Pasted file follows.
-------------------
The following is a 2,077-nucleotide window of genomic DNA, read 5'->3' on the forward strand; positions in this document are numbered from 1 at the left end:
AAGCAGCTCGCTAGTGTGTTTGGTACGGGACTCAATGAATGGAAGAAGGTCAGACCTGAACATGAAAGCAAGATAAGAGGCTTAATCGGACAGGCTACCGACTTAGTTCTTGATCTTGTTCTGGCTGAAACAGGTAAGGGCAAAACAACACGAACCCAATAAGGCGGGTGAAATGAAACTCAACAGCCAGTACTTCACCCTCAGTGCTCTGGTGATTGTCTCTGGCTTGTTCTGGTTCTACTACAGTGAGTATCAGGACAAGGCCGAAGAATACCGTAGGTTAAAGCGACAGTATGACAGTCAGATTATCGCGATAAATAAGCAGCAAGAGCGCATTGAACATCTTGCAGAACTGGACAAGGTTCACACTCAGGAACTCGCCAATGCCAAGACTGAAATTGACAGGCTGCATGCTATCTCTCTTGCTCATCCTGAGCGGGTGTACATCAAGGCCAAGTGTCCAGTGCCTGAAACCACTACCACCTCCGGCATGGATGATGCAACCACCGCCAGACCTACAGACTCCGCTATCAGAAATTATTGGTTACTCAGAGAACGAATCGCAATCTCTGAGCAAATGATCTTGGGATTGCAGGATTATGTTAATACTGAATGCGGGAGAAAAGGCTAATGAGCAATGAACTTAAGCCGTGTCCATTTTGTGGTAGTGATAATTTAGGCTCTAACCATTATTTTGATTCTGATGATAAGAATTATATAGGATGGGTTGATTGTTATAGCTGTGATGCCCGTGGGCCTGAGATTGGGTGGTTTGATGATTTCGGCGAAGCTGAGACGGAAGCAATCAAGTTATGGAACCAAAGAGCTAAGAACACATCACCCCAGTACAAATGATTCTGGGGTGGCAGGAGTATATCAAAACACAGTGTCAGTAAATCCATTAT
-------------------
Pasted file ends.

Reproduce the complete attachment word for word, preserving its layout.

The following is a 2,077-nucleotide window of genomic DNA, read 5'->3' on the forward strand; positions in this document are numbered from 1 at the left end:
AAGCAGCTCGCTAGTGTGTTTGGTACGGGACTCAATGAATGGAAGAAGGTCAGACCTGAACATGAAAGCAAGATAAGAGGCTTAATCGGACAGGCTACCGACTTAGTTCTTGATCTTGTTCTGGCTGAAACAGGTAAGGGCAAAACAACACGAACCCAATAAGGCGGGTGAAATGAAACTCAACAGCCAGTACTTCACCCTCAGTGCTCTGGTGATTGTCTCTGGCTTGTTCTGGTTCTACTACAGTGAGTATCAGGACAAGGCCGAAGAATACCGTAGGTTAAAGCGACAGTATGACAGTCAGATTATCGCGATAAATAAGCAGCAAGAGCGCATTGAACATCTTGCAGAACTGGACAAGGTTCACACTCAGGAACTCGCCAATGCCAAGACTGAAATTGACAGGCTGCATGCTATCTCTCTTGCTCATCCTGAGCGGGTGTACATCAAGGCCAAGTGTCCAGTGCCTGAAACCACTACCACCTCCGGCATGGATGATGCAACCACCGCCAGACCTACAGACTCCGCTATCAGAAATTATTGGTTACTCAGAGAACGAATCGCAATCTCTGAGCAAATGATCTTGGGATTGCAGGATTATGTTAATACTGAATGCGGGAGAAAAGGCTAATGAGCAATGAACTTAAGCCGTGTCCATTTTGTGGTAGTGATAATTTAGGCTCTAACCATTATTTTGATTCTGATGATAAGAATTATATAGGATGGGTTGATTGTTATAGCTGTGATGCCCGTGGGCCTGAGATTGGGTGGTTTGATGATTTCGGCGAAGCTGAGACGGAAGCAATCAAGTTATGGAACCAAAGAGCTAAGAACACATCACCCCAGTACAAATGATTCTGGGGTGGCAGGAGTATATCAAAACACAGTGTCAGTAAATCCATTAT